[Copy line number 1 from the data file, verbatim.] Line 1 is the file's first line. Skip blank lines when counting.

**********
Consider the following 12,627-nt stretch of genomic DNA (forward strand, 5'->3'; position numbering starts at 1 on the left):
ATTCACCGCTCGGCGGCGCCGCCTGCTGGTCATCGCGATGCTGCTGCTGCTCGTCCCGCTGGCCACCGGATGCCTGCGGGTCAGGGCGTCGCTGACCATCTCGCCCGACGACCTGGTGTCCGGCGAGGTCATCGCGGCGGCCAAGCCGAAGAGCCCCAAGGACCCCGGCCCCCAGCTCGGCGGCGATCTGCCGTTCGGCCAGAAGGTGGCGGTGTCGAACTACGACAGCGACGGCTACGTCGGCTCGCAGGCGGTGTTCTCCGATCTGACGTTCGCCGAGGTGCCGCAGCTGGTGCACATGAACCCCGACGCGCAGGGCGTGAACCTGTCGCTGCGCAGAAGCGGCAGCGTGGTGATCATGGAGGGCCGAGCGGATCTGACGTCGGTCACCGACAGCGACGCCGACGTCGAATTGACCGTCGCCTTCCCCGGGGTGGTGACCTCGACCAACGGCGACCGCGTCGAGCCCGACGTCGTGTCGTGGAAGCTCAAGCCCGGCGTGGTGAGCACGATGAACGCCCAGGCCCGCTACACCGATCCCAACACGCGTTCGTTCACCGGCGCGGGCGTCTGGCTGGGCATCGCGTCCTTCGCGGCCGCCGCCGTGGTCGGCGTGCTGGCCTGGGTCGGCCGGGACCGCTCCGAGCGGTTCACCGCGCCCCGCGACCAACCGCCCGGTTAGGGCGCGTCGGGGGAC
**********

Consider the following 12,627-nt stretch of genomic DNA (forward strand, 5'->3'; position numbering starts at 1 on the left):